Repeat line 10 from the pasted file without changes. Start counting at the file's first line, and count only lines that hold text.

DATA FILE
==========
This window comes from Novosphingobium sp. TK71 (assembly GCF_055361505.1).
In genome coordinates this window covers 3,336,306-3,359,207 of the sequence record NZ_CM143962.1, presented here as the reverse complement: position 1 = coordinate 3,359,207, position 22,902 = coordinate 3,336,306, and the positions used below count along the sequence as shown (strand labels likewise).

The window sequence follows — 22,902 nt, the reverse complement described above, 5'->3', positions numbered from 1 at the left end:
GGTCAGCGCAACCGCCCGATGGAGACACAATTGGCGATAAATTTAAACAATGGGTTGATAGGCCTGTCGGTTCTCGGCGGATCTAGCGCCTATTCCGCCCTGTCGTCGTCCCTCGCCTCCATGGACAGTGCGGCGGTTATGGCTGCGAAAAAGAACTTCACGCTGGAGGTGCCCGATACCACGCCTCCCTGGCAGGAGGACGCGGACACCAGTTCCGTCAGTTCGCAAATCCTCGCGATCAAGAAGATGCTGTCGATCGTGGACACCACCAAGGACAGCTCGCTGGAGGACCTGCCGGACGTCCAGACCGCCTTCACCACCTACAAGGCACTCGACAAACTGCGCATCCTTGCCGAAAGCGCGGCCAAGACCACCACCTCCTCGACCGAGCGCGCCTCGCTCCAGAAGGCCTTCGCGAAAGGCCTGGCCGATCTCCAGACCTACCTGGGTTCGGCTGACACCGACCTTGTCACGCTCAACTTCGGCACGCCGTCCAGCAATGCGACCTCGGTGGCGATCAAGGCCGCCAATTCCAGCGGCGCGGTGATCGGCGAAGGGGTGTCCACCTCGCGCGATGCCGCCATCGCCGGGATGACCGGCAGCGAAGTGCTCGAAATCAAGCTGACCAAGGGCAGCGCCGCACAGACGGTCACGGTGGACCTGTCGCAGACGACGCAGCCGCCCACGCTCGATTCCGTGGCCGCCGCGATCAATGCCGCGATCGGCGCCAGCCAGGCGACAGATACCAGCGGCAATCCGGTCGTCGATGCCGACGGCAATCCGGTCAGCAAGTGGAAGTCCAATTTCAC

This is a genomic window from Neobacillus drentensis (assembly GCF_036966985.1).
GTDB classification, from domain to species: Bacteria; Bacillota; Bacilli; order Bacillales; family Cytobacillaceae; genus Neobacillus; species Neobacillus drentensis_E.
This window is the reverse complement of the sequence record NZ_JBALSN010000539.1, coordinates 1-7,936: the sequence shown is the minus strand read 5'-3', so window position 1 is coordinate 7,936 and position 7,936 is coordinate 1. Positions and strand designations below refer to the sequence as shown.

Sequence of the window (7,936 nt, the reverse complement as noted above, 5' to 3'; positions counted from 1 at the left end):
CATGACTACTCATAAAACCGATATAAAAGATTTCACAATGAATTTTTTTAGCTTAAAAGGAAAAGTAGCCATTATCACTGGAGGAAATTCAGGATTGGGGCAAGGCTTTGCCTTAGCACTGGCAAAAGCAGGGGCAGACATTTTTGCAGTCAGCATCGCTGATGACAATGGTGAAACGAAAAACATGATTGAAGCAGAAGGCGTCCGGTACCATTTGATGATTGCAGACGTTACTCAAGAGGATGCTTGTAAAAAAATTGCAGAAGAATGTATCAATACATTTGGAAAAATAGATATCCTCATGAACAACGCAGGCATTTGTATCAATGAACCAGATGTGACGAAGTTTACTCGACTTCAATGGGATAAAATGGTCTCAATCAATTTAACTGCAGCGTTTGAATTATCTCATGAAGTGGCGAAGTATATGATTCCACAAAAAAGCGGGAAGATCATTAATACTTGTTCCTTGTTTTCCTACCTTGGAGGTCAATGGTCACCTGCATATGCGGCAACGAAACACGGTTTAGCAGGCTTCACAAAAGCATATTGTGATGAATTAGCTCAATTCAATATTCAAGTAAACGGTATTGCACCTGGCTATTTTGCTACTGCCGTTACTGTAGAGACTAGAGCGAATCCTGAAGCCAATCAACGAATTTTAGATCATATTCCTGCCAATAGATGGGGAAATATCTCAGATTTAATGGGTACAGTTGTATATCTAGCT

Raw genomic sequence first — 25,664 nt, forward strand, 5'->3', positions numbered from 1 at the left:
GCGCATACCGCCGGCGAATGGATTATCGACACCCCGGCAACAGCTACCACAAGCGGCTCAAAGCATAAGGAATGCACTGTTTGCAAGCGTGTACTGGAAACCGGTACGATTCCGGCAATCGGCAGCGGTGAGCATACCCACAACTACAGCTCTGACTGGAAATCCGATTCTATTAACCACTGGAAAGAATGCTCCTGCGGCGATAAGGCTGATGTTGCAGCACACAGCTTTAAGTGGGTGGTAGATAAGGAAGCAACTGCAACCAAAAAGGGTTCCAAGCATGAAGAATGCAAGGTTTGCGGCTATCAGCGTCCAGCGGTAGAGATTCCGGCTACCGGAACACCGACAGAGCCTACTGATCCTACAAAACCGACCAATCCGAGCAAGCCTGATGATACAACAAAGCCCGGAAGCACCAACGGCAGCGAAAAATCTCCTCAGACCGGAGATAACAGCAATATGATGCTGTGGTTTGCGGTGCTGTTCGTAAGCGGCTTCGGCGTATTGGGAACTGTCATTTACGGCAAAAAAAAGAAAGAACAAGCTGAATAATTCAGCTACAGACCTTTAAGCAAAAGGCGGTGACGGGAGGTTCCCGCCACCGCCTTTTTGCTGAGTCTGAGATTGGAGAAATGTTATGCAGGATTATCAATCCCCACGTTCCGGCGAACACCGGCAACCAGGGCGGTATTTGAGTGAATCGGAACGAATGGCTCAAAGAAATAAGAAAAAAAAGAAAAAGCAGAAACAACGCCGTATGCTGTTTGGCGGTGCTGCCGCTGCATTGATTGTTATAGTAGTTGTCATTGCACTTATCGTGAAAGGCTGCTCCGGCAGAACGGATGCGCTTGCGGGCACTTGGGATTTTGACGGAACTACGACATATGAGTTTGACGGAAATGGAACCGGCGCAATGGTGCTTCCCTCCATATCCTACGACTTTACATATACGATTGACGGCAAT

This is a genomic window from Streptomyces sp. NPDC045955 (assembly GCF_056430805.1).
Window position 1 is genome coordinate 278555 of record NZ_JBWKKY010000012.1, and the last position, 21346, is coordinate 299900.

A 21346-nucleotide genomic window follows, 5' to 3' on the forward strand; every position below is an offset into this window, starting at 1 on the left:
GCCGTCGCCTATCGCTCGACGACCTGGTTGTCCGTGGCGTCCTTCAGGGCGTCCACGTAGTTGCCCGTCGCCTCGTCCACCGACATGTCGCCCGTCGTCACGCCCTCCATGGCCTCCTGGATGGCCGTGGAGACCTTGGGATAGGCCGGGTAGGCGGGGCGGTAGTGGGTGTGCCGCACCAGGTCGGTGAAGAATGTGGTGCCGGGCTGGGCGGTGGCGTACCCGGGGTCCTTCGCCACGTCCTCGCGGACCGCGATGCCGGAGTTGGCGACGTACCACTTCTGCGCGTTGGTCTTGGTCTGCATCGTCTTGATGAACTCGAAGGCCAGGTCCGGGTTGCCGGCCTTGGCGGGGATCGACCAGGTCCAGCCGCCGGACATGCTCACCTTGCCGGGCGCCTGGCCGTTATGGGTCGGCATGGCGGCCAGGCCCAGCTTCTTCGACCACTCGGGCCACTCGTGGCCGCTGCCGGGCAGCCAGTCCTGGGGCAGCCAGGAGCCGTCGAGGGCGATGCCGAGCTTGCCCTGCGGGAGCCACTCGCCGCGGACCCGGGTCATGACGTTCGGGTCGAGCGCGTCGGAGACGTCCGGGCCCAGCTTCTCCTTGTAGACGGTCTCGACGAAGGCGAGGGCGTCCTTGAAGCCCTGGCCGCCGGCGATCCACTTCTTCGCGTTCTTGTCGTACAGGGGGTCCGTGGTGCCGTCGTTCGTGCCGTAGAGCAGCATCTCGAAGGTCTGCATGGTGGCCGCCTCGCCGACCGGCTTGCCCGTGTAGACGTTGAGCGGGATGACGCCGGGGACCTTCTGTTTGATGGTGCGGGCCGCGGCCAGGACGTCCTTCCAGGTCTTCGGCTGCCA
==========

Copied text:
Raw genomic sequence first — 25,664 nt, forward strand, 5'->3', positions numbered from 1 at the left: